Let’s begin with a super meta-analysis on the effects of conditional cash transfers on education! García and Saavedra provide an excellent review of the literature and confirm overall trends in results. Four takeaways emerge (see also graphs above): there are clear effects on schooling; little impacts on learning; there are relatively high costs of implementation; but the high heterogeneity in all those results calls for caution in formulating firm CCT cost-benefit conclusions.
But that’s not the only review out this week… there are at least two other great summaries of cash transfers design and impacts! One is by Dwyer et al contrasting 87 programs in high vs low- and middle-income countries: what’s the difference? For once is the steep benefit “cliffs” in advanced economies. The other review is by Sida, which produced a crisp review of the literature on cash transfers. Drawing from 152 studies, the evidence is organized around core thematic sectors – economic effects, health, education, gender, and social cohesion – as well as on a subset of design choices, including payments, transfer selection, conditionality, and graduation approaches (h/t Pontus Korsgren).
And education also features in a new study on Kenya: Austrian et al evaluate what happened 4 years after a cash transfer-plus program was implemented in the county’s pastoralist areas. They found that there was no impact on girls initially enrolled in school (11-14 years old at the time); yet among girls that weren’t enrolled, the program reduced marriage by a sizable 34% and pregnancy by 43%.
Let’s stay in Africa, but turning to electricity subsidies! The JDE version of the paper by Berkouwer et al on Ghana’s Covid-19 electricity relief program is out. The program included a subsidy of 50kWh (worth $3.5) for April–June 2020 to ‘lifeline’ customers (those who used less than 50kWh/month at baseline), and monthly transfers worth 50% of baseline usage for all other residential customers. How did it work? The subsidy was regressive in incidence, with households “… receiving the least average relief are those who use less electricity, pay a landlord or other intermediary for electricity, or share an electricity meter — characteristics of low-income households”. Design was compounded by implementation hurdles, including delays, technological challenges, information constraints, and targeting based on meters rather than households.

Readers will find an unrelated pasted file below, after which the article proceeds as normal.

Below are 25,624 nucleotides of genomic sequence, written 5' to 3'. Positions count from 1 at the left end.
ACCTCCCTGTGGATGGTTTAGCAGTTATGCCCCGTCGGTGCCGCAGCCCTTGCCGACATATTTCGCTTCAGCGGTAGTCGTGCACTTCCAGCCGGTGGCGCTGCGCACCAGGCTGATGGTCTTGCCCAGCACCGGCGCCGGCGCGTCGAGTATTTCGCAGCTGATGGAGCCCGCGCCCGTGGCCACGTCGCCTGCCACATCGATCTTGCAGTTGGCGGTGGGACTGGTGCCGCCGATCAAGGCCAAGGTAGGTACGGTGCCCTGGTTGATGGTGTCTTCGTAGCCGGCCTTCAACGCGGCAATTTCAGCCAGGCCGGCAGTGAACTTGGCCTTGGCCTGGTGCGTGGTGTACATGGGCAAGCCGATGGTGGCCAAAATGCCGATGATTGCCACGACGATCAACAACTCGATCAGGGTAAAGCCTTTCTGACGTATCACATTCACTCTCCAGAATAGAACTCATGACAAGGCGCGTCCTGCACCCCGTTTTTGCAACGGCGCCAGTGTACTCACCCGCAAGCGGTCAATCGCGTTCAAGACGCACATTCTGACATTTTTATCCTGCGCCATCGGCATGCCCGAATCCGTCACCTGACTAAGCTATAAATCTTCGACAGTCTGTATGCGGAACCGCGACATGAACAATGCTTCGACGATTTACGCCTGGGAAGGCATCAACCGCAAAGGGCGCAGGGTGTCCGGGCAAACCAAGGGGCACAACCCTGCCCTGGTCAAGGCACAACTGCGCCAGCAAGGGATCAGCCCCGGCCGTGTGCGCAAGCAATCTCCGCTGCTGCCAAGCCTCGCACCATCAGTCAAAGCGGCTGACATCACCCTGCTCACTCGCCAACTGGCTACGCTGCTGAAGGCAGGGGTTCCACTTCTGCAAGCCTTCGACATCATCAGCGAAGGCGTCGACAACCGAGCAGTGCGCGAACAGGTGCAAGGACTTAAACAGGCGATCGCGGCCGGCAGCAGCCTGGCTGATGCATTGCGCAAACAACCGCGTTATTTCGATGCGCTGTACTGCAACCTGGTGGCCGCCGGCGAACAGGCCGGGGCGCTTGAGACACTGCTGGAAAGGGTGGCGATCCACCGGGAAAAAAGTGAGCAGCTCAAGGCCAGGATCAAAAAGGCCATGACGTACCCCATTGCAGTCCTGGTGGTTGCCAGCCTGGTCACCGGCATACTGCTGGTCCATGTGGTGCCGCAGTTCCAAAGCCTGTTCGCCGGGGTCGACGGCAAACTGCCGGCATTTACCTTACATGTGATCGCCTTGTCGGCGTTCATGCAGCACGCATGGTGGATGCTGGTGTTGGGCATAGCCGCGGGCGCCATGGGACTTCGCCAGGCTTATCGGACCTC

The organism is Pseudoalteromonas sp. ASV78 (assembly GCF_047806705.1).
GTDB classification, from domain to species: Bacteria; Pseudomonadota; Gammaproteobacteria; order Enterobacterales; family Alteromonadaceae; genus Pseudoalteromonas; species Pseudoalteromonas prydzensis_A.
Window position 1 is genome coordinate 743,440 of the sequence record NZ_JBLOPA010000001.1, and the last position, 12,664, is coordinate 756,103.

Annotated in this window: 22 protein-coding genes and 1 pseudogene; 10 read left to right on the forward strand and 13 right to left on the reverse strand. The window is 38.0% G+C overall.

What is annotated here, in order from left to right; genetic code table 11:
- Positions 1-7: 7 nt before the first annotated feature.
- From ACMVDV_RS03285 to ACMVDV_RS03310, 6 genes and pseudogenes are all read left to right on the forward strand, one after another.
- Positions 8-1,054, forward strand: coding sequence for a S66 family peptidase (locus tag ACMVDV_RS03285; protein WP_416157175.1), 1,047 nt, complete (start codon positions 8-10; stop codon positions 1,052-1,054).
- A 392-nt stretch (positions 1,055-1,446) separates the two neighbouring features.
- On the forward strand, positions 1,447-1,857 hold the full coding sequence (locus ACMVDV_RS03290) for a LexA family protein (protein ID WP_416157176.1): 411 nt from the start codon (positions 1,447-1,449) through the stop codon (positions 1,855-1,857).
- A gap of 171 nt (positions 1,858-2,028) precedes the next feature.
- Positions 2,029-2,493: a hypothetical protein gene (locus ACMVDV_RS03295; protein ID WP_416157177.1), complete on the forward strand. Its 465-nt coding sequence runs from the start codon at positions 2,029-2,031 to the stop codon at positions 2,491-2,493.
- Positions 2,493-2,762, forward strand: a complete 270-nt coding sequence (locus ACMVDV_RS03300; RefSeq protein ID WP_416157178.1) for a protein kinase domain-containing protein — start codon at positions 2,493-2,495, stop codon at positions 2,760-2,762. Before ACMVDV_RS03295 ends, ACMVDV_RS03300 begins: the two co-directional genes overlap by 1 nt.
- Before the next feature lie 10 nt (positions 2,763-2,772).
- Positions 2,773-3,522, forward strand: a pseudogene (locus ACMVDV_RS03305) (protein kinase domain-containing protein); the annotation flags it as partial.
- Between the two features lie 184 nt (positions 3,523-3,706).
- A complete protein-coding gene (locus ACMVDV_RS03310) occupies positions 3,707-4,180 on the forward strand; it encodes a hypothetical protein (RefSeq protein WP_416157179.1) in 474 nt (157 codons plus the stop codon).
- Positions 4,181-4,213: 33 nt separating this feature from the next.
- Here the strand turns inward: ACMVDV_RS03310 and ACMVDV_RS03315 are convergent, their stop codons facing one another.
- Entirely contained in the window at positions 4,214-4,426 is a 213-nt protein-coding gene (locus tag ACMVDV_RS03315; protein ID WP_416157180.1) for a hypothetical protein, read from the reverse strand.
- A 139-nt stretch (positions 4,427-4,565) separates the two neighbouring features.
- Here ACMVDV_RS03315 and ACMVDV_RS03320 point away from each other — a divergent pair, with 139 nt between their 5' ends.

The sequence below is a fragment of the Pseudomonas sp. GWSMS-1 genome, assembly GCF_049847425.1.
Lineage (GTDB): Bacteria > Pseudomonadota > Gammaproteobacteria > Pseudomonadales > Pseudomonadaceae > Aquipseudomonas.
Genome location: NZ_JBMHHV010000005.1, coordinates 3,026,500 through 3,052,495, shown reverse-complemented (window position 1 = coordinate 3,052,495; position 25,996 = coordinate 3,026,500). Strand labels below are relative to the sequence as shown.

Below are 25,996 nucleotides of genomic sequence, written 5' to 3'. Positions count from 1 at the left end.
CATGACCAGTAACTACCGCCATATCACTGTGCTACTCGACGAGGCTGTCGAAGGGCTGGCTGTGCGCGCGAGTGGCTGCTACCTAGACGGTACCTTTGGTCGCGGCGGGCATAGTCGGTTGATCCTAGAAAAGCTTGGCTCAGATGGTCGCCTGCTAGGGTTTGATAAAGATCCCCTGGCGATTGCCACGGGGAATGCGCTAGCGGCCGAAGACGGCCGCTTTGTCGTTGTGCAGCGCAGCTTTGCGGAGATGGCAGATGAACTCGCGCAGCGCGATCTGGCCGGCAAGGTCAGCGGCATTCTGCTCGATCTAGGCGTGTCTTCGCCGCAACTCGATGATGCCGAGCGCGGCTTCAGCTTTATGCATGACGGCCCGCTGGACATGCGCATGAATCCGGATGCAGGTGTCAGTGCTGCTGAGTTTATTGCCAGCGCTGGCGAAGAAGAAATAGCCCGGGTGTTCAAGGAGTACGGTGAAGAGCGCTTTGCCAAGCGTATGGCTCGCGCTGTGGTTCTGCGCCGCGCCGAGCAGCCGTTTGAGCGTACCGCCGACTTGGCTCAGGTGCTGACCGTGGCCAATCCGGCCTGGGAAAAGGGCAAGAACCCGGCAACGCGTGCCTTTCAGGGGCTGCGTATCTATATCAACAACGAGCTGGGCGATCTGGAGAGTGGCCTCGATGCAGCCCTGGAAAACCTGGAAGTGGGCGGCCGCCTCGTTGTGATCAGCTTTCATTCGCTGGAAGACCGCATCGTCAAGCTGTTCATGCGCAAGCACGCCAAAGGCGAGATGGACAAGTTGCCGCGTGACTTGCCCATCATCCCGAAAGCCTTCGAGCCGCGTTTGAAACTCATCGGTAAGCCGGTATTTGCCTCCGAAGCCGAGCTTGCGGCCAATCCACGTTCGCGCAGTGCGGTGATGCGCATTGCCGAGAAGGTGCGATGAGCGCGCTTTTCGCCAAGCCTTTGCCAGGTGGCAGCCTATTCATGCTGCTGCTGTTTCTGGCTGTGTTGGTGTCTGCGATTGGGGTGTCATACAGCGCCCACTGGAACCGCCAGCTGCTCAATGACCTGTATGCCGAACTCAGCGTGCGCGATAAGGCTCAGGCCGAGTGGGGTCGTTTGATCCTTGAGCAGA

From Africa to LAC: Rolon et al have a paper reviewing LAC’s social protection Covid responses in rural areas, including with a comparison of four interesting and relatively less-known transfer programs – i.e., Argentina’s PACyD, Belize’s CERC, Mexico’s Bienpesca, and Panama’s Plan Panamá Agro Solidario.
From LAC to Europe: Avlijas produced a handy review of social protection programs for the self-employed across the EU. The report focuses on sickness, accidents at work and occupational diseases, and unemployment benefits with analysis based on pre-Covid data (but it also briefly discusses pandemic responses on p.39-40). Bonus! The growing family of “basic income pilots” has a new member: Wales will offer £1,600/month for 2 years to 500 young care leavers (h/t Heather Kindness, Will Wiseman).
And from the EU to the US! The writing was on the wall, but now there are numbers: a brief by Parolin et al estimates that in January 2022, the expiration of the monthly Child Tax Credit program pushed 3.7 million children in poverty, representing a 5 percentage point increase in child poverty (now at 17%).
News from Asia? Consumption ≠ nutrition! Bartell et al present new evidence on the effects of food subsidies (PDS) in India’s state of Andhra Pradesh: they show that the PDS bolsters consumption of rice (30g/day) and sugar (7/day), but has no effects on child nutrition. And in China, a paper by Cameron et al shows that 61 million children remain in rural villages as their parents migrate to cities. When reaching adulthood, those “left behind” children are more likely to commit crimes (h/t Elena Glinskaya).
“Accelerator” vs “Fund”: a blog by Cichon clarifies differences and commonalities between two initiatives, the “Global Fund for Social Protection” and the “Global Accelerator for Jobs and Social Protection”. The price tags are non-trivial: the Accelerator would cost low- and middle-income countries about of $2.2 trillion (982 billion for jobs, $1.2 trillion for social protection floors). An initial investment of $600 million would be needed to finance a “technical support facility for the implementation of Accelerator projects on a country level”. The Global Fund, largely funded by donors, would be of smaller size, or about 0.5-0.8% of the Accelerator’s budget. In other words, “… [t]his is roughly equivalent to saying that 99% of all resources to close the estimated global social protection floor gap will have to be coming from national resources”. (For more details, see also a full paper by Cichon and Lanz on “creating fiscal and policy space”).
Kiosk announcement: GiveDirectly has opened up seven roles in its Growth Team, including External Communications Manager; Front-End Developer; Marketing Manager, Growth; Senior Manager, Acquisition and Community; Software Engineer; VP, Business Development; and VP, Growth (h/t Cristina Sharpe)
Finally, as anticipated in early February here is the downloadable Excel database with all data from our tracker of nearly 4,000 social protection responses to the pandemic. Hope it’s useful for your research and analysis!
Ugo Gentilini is from the World Bank’s Social Protection & Jobs global practice. The Social Protection Links newsletter, issued every Friday, distills and discusses a selection of curated resources on the topic, from academic articles to podcasts. The blog is republished on socialprotection.org each week, offering knowledge on social protection to help you stay on top of it — succinctly, regularly and frequently. Previous editions can be found here.